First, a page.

Saturday, April 23, 2005

Gratuitous Robot-on-Robot Sex

I rented the movie Ghost in the Shell by one Mamoru Oshî, which, if the title, director's name, and cover didn't give it away, is a work of Japanimation from the late nineties. The box even has a purple little "Japanimation" sticker on it. I've never been a fan of anime, or science fiction in genral, and it didn't take very long before the whole futuristic dystopia angle, drawn in dark, unsaturated hues and full of dialogue about "cybers" and "ghost hackers", became tiresome. Our present-day dystopia is much more agreeable, although the soundtrack kind of sucks. GitS (maybe we can come up with a better acroynm for it) has an amazing, hypnotic soundtrack that isolates the cyberworld from the action in the story, slows it down, and turns it towards introspection, as if you shouldn't get too caught up in the animated sex and violence to seriously ponder the issues of identity and humanity Oshî explores. It's the soundtrack that accompanies absinthe and Castaneda.

Problem is that science fiction and fantasy never really communicates what it means to communicate, sort of like a dissertation. Like there's this guy cyborg who wants to — and note the linguistic acrobatics here — "merge" with a female cyborg and the female worries about "losing her identity" by doing so. What does that even mean? No, really, what can that possibly mean? They're not alive so much as they're manufactured, so they have no more identity than a table or a coffee maker does.

And why would you even manufacture robots with specific genders? (I mean, aside from the obvious, perverse reason.) That's my biggest problem with the film: it hits these notes where they're obviously faking it. It's like something I would've written back in high school, detail for detail. There's the sophomoric pseudo-philosophy naively re-inventing the wheels G.E. Moore, Bertrand Russell, and John Searle already built. There's the gratuitious single white female nudity, the shame and fear of non-procreative sexuality keeping the characters from any real sex ("merging" only highlights the pussiness that went into the film design), going so far as to give the female leads men's faces as if Photoshop is more fun than masturbating. There's the violence and close-ups of big guns.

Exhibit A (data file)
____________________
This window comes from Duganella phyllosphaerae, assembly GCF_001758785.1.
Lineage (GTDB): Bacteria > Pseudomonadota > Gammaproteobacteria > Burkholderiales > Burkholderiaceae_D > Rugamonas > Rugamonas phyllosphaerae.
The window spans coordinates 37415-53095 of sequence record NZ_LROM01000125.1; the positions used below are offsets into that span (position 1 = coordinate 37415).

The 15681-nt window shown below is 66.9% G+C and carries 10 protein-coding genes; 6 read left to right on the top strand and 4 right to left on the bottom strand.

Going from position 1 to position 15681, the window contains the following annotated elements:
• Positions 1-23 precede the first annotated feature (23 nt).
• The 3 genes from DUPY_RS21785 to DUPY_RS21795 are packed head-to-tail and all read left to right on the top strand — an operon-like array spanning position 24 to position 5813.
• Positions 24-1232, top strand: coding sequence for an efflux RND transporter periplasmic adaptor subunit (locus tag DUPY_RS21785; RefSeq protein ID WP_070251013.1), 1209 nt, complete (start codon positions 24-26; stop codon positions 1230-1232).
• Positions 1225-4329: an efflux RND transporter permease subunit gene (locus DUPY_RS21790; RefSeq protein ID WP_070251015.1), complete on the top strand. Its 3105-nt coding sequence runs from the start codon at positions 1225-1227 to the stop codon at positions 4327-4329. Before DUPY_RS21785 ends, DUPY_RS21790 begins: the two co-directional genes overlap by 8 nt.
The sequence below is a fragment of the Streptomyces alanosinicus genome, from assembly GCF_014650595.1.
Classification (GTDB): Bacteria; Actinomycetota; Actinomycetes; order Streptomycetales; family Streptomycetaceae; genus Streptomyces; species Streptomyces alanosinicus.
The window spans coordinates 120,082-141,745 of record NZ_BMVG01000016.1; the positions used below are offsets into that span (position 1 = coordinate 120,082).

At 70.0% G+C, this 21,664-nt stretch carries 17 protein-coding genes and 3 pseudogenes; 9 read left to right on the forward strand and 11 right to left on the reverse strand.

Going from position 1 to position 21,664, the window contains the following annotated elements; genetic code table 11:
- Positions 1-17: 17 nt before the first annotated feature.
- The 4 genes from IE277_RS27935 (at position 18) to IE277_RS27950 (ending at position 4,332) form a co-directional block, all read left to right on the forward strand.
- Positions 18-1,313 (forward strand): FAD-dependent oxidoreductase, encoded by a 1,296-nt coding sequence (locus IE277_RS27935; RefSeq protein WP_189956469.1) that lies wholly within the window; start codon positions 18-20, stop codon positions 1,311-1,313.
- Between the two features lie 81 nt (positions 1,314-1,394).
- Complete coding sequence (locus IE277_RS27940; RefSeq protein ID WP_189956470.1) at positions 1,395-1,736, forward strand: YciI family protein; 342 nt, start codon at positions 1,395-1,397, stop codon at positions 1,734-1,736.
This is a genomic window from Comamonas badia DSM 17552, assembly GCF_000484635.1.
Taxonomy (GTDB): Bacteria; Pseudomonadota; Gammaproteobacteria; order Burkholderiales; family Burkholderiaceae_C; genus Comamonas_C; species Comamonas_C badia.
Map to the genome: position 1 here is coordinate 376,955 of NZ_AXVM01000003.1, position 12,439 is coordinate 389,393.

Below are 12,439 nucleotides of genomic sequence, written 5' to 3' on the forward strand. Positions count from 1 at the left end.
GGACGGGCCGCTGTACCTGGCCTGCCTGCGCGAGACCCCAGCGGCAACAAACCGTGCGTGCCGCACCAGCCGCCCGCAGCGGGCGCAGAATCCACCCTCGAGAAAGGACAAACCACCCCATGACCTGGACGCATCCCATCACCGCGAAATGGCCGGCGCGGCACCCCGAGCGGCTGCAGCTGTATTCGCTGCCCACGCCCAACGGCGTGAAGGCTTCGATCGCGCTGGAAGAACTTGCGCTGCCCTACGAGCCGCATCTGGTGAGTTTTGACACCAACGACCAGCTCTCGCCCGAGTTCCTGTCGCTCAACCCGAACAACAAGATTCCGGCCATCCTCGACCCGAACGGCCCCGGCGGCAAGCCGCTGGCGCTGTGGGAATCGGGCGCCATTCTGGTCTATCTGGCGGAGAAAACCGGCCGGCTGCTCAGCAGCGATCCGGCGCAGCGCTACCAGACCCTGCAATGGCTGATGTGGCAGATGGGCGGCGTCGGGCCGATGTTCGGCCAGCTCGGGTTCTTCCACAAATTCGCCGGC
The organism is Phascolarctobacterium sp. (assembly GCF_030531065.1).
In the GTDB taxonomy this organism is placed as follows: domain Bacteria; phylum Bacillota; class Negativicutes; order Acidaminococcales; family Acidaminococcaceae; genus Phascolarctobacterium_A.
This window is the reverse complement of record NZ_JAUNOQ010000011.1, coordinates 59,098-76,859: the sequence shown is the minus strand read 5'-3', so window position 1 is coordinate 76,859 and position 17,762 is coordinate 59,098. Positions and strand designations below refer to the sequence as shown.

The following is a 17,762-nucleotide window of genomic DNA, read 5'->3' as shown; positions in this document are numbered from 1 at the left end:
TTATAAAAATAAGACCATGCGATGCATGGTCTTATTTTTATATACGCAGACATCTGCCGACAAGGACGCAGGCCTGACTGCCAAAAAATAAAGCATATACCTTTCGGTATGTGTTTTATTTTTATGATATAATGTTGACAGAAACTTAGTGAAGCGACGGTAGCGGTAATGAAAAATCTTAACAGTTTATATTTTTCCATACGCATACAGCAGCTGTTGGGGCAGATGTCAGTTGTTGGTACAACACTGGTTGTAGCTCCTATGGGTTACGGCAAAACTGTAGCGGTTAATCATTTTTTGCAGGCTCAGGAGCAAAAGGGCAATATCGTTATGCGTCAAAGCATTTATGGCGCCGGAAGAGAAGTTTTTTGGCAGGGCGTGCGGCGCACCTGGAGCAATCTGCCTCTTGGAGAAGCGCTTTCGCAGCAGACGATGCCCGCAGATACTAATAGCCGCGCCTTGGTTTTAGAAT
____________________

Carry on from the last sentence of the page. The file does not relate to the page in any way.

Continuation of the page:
High-school-me, or present-day-me for that matter, could never have conceived of the stylization, which is where Oshî and his animators shine. The Postmodern Japan they present is always uncomfortable and intimidating, and technology creeps onto the scene even where it's not wanted. It's wet even when it's not raining. Wherever you are, the urban landscape is rotting and a sparkling crystal city hovers in the background, way out of reach. It's the one area where the film takes its hysterical realism seriously and the one area that really resonates.


Anonymous said...

weep for me jay- i was forced into taking a film class in order to graduate and i saw one entitled "japanese animation." "hurray! cartoons!" i thought, but as you now know, anime is nothing more than a descent into madness. 3 months of terrible films later im now writing a paper on Ghost in the Shell and Ghost in the Shell 2: Innocence (ironically this film has taken my precious innocence away from me). its horrible. horrible! so anyways, just thought it was topical that you had seen the film that i had seen and like stuff you know?

well take it easy and keep writing so that i may entertain myself with other people's stories.


Jay said...

Leave a paragraph in your paper about how anime reflects techno-centric Japan's fears of conflating Confucian tradition in the modern world. Professors just eat that kind of crap up.